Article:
February 2, 2016
By Nayah James
Dominican’s enrollment has been on the rise; however, the fall of 2013 proved to have the most significant impact.
“All of the stars aligned for us that year,” said Jon Tomaso, director of freshman admission. “If you think about admissions as a funnel, the more students you have that know about you, who are what we call “inquiries”, the more will end up applying, the more will be admitted and then more enroll will in the university.”
Undergraduate enrollment doubled in the last 10 years, with the introduction of the online application process.
“Print, electronic and face-to-face communication create more work for us, giving us a larger pool of inquiries,” said Tomaso. “There’s more work than ever before and there’s never a slow day in admissions.”
When asked about the gender ratio of enrollment, Director of Graduate Admission, Ann Hurley, provided statistics on how it is broken down.
She said, “It’s broken down by level (graduate or undergraduate) as well as by school. In the graduate pool, the student profile is majority female, but for each school it varies.”
“In the Brennan School of Business at the graduate level, it’s roughly 65 percent female to 35 percent male,” said Hurley. “For the new students coming in this fall, 70 percent are female and 25 percent are male. The School of Education has almost 80 percent female to 20 percent male. The largest change was last fall when it was almost 90 percent female and 10 percent male.”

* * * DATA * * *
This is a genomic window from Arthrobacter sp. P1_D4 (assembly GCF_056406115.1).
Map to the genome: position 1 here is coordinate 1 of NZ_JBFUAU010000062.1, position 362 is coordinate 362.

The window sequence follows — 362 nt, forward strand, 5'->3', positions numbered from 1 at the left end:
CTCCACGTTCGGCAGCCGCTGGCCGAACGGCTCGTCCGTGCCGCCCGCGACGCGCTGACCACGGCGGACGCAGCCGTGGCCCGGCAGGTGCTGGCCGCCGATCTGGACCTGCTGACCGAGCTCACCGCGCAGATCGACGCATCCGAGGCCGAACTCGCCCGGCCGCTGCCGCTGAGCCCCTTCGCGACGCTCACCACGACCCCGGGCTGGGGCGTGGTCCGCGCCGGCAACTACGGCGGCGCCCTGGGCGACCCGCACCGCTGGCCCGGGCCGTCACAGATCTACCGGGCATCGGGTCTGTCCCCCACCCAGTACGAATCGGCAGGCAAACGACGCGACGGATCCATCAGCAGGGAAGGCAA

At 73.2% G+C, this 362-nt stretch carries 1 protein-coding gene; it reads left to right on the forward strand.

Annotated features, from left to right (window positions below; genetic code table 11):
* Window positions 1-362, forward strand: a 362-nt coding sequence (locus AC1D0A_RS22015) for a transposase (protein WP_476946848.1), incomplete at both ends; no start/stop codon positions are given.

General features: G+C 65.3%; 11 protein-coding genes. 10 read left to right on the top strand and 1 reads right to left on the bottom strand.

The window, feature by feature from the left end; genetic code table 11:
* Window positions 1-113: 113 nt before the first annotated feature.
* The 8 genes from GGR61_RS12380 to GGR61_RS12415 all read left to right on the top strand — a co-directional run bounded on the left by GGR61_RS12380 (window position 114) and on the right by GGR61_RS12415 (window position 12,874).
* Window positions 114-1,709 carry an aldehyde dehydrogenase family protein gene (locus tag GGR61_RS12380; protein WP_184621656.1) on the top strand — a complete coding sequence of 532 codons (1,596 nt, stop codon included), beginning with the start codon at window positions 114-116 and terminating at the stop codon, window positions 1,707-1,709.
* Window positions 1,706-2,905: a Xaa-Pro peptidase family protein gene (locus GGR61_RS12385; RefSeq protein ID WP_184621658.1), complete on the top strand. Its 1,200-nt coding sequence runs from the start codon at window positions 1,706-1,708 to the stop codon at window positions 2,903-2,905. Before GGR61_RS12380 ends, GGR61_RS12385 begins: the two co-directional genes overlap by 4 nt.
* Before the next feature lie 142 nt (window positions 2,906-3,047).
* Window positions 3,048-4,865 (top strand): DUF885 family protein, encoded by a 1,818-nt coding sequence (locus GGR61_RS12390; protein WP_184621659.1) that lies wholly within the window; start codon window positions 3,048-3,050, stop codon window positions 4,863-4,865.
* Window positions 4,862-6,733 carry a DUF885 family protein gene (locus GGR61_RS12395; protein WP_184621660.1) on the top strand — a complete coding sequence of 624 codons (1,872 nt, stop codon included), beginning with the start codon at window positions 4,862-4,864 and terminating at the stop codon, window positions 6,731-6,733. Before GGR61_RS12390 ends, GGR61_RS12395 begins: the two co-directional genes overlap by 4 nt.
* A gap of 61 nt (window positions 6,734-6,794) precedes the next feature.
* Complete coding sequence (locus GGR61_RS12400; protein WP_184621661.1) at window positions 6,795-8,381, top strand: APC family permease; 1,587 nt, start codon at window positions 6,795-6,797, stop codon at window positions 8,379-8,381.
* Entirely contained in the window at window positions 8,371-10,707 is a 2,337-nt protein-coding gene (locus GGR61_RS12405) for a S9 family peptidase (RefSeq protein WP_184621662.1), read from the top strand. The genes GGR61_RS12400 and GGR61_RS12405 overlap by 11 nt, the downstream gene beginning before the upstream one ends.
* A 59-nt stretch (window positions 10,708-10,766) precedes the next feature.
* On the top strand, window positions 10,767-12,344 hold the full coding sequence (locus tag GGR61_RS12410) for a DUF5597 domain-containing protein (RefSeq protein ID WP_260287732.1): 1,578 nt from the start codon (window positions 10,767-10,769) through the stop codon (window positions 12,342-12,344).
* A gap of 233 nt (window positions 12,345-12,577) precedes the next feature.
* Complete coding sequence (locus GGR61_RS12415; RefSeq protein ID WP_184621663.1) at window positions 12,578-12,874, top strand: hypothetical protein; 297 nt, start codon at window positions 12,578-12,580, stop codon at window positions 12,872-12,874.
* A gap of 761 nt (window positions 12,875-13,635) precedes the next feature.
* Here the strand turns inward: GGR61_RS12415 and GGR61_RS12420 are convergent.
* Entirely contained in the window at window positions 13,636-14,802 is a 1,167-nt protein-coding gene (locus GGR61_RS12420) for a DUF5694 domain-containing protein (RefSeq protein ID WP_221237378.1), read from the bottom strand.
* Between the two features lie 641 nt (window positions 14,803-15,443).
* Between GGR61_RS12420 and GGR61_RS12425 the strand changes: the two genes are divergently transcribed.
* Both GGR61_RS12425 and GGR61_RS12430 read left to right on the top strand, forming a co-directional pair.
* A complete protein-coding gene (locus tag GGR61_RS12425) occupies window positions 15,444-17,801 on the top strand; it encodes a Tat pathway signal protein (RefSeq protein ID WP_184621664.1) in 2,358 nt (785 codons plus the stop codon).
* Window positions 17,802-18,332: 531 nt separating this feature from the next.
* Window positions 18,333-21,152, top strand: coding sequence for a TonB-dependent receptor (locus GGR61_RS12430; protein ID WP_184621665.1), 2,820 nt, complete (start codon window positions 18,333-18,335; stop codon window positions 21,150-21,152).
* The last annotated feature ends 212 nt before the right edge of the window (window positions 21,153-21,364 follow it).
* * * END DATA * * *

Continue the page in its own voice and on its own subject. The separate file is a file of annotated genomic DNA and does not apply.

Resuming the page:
Tomaso took a different approach, focusing in on athletic programs.
“In my 29 years working here, there’s always been a challenge in balancing the gender ratio,” said Tomaso. “Having male athletic programs like soccer has helped us. It’s a work in progress. We really believe the expansion of athletic offerings has helped. Adding lacrosse is one thing I’d like to see.”
Admissions and the financial aid office are working closely to help students.
Director of Transfer Admissions Mike Morsovillo said, “Admissions and financial aid go hand in hand. They are like one department. Financial offices provide admissions offices, both undergrad and grad, with counselors that handle those populations.”
Enrollment management is looking to gain insight into the lives of students that are at a disadvantage.
“Financial aid helps us get more funding for students by offering alternative loans,” said Morsovillo. “High-need students can file an appeal form in the financial aid office citing their special circumstances.”
Graduate recruitment is important for Dominican.
“We work to create numerous graduate events,” said Hurley. “We do a lot of marketing and digital ads for the respective schools as well as referrals. The School of Ed has a strong partnerships with Teach For America and CPS so we get a lot of students through those programs.”
Every semester there are table displays set up in the Lewis Link and/or Alcove to make students aware of the graduate programs offered at Dominican.
Tomaso said, “We always emphasize affordability at Dominican. Financial aid sends out the package and we do the follow-up. We carefully go through it with students making sure they understand everything. We go through their aid award with a fine tooth comb.”
Transfer students can also impact enrollment.
“Unofficial transcripts will list what classes transfer over,” said Morsovillo. “Some classes will never transfer over. Students can contact us and if it’s a class I think has a chance, I tell the student to bring in a course description or syllabus and go to the Registrar’s office to appeal and transfer the course. We try to inform transfers of all routes they can take.”
Funding can also impact enrollment.
“In the fall of 2015, 49.4 percent of all undergrads received the Pell Grant and 63.4 percent of those were first-time freshman,” said Glenn Hamilton, assistant vice president of enrollment management. “We hope students are successful and we want to make sure they get through and graduate,” said Hurley.